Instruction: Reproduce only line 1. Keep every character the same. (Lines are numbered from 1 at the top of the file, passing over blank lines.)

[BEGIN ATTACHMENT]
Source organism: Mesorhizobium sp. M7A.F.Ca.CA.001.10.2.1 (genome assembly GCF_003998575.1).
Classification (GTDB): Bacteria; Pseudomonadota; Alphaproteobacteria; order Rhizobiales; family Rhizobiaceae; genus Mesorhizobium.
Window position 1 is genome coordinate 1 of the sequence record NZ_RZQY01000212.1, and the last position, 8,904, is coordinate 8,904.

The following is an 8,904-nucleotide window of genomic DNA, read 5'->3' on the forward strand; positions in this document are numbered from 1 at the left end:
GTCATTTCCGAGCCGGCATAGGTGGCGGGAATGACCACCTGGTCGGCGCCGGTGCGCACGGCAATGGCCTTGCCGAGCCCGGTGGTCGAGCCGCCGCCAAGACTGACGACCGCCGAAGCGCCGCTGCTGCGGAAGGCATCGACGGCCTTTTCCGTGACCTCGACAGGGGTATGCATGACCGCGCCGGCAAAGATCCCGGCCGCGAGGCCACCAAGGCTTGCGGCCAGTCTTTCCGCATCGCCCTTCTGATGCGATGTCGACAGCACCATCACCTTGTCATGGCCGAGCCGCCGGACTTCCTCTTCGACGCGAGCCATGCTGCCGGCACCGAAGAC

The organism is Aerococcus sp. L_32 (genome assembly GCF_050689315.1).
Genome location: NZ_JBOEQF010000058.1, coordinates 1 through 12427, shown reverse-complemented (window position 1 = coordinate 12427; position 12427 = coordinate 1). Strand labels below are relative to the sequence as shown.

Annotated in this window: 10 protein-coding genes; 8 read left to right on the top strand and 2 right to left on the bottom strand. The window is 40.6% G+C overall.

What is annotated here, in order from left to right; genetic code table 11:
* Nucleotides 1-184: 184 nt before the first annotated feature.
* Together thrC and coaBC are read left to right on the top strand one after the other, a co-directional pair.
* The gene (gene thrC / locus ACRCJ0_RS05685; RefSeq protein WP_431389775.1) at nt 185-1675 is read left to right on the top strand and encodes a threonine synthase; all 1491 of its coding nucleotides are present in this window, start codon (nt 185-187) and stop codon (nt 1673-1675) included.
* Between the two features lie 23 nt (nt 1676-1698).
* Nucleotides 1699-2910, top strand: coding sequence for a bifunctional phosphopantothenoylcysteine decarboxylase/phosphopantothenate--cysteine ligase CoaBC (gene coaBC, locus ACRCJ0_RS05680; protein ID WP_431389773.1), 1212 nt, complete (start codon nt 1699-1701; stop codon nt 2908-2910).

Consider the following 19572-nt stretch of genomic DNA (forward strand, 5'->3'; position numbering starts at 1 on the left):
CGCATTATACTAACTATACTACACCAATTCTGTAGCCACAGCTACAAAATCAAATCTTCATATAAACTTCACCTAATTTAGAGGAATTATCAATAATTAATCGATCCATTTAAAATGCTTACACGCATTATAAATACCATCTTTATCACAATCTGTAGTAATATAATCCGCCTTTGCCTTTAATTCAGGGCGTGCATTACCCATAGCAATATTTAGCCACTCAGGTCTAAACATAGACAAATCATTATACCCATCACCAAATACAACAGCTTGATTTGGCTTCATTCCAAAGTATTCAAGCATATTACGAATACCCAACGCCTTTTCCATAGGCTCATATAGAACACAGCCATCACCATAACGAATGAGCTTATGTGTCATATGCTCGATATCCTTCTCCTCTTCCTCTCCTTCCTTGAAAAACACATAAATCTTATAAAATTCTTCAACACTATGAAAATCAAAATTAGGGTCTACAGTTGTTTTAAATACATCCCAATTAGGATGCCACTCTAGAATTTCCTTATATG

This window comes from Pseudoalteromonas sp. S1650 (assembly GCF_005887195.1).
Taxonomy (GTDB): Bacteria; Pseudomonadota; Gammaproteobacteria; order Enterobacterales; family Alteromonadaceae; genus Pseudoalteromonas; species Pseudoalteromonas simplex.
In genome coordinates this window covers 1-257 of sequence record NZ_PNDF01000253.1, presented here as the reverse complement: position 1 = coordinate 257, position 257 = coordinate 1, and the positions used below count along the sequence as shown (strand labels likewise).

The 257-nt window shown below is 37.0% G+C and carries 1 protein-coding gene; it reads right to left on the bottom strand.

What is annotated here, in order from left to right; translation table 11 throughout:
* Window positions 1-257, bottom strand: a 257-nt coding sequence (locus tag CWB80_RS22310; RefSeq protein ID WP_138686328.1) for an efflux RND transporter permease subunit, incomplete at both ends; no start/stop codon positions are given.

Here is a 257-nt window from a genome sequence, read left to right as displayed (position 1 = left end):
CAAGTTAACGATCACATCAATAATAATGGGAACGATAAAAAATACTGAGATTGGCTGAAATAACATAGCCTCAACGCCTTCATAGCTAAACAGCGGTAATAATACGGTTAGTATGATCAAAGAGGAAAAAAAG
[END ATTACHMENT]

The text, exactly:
Source organism: Mesorhizobium sp. M7A.F.Ca.CA.001.10.2.1 (genome assembly GCF_003998575.1).